I've never found movies with constant quick cuts to be scary -- just irritating.

3) How Evil is He?

There is no real explanation of what exactly Freddy did to these kids, so the depths of his evil is never fully understood. Did he rape them or just fondle them? Did he torture them? How were the finger knives involved? Did he threaten them if they told the secret? Your average episode of Law and Order: SVU would have more details than we are provided with here.

"Show me where the bad man touched you."

It's just hard to judge the magnitude of this Freddy's evil. When Nancy discovers the proof that Freddy molested her vis-a-vis Polaroid pictures, we don't see them. We get no sense of what is on them. By not knowing the extent of Freddy's treachery, we are again distanced from the suffering of the protagonists and it all seems kind of remote and abstract.

Childhood sexual abuse is really disturbing stuff and the filmmakers were correct to bring that element of the Freddy story out into the forefront. Horror is one of the mediums we have for confronting such evils in our society. In fact, one might argue it is horror's sole purpose.

Our protagonists were victimized as children, which is bad enough. But then they are re-victimized through their subconscious years later. This idea has a lot of potential for evoking empathy in the audience and delivering a truly frightening and grueling horror movie experience.

But we never quite get there. It never feels quite real.

When Nancy finally "kills" Freddy, it's generic. We don't feel the years of Nancy's repressed rage bubble to the surface. Nancy never calls Freddy to account for all of the horrible things he did to her and how it fucked up her life. Sure, she kills him, but we never see her truly take her power back. We are robbed of what could have potentially been an awesome catharsis. We get no "Ripley v. Alien 'Get away from her you bitch!'" moment. We don't even get a "Mom v. Orphan 'I'm not your fucking Mommy!'" moment.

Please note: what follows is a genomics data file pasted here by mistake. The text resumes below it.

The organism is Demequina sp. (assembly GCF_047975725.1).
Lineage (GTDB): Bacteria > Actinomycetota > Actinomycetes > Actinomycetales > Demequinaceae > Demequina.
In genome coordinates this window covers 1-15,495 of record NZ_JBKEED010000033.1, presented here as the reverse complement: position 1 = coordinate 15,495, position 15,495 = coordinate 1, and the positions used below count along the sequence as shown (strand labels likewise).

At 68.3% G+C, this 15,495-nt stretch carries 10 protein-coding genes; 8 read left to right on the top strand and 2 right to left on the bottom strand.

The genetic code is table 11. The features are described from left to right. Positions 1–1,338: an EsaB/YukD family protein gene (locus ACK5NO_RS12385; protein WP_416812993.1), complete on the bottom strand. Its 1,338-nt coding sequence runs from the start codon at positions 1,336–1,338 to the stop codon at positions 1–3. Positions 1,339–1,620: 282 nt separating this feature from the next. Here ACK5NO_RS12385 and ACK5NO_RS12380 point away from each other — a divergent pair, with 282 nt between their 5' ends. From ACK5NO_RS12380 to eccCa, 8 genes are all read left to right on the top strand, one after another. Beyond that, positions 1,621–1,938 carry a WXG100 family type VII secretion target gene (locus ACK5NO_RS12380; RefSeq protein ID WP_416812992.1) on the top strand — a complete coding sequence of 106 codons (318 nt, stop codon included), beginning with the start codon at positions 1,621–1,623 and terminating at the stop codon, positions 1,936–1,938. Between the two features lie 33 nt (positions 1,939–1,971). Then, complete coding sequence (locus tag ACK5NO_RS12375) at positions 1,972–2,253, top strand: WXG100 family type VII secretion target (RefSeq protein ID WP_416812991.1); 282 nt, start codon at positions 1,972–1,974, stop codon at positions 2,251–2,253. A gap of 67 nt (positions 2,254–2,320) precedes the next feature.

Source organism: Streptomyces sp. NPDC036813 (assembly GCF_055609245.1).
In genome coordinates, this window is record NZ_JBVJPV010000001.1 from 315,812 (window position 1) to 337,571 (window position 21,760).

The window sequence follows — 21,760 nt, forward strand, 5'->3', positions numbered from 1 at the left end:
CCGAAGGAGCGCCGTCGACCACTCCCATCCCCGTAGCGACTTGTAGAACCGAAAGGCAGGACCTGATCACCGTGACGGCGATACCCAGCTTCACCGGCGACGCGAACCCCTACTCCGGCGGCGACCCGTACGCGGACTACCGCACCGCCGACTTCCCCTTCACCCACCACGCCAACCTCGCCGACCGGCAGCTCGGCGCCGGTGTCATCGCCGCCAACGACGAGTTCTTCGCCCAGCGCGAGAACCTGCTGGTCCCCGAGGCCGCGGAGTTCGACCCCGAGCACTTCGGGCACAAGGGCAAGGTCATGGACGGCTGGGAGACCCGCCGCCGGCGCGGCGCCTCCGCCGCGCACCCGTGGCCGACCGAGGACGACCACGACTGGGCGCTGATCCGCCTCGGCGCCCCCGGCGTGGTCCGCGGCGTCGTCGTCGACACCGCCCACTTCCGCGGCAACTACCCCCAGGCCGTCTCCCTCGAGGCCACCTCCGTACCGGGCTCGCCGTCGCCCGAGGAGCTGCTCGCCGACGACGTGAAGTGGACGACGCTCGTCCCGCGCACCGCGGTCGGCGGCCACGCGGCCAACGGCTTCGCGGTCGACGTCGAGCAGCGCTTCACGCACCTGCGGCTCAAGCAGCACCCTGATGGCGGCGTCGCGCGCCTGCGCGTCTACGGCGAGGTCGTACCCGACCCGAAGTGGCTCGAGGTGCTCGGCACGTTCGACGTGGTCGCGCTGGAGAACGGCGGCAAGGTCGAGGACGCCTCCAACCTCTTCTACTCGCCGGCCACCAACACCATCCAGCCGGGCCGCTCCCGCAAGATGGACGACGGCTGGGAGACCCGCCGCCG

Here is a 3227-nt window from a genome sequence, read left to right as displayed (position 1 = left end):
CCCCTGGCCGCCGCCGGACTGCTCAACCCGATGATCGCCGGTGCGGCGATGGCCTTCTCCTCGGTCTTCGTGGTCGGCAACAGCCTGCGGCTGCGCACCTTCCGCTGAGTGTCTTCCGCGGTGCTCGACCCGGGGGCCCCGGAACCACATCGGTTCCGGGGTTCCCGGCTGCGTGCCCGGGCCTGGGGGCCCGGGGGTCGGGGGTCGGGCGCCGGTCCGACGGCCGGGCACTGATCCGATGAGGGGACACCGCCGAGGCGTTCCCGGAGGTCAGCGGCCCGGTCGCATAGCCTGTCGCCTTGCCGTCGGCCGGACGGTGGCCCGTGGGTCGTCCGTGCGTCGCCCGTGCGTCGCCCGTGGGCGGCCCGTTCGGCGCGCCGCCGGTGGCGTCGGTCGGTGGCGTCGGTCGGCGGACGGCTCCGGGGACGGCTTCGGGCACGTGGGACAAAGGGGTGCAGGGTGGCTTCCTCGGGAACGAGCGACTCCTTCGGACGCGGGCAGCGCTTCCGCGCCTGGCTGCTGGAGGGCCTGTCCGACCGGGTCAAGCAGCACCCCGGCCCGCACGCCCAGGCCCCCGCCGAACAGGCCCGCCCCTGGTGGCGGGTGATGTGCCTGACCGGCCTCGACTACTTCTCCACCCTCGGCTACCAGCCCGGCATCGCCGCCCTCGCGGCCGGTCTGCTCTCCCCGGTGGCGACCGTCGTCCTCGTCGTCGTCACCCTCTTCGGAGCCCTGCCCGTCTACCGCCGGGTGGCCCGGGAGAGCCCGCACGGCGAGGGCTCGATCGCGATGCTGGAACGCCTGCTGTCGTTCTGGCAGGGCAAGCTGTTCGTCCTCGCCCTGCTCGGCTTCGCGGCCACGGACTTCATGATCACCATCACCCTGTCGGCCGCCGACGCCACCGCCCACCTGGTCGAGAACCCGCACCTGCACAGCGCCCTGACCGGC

Nancy just kills him. It just kind of happens. Then we move quickly on to the next scene.

Efficient as clockwork -- and about as scary.


  1. Hey, love the blog, keep up the good work! Thoroughly entertaining!

  2. Perfect assessment! My sentiments exactly.

  3. TOTALLY agree. and you have such a way with words. also, the photos and their captions add soooo much to the articles!!! more please!! =D

  4. Great review, sir! You really exposed some things in the film I hadn't previously thought of. I completely agree with you about the pace of the film. Makes sense that Bayer did indeed direct music videos before this, doesn't it? Your final argument was probably the most powerful. Excellent stuff altogether. Keep up the great work!

  5. yeah. a lot of people think the new nightmare sucks. I don't think I will watch it.

    Too much respect for the original. Which scared the crap out of me as a wee unguarded child at a sleep over with older neighborhood kids with access to a VCR. I think I was nine. Friggin' scarred me for life.

    I put up like 4 crucifix(es) in my room the next night. My mom was all excited, thinking I was embracing my catholic religion.

    little did she know :)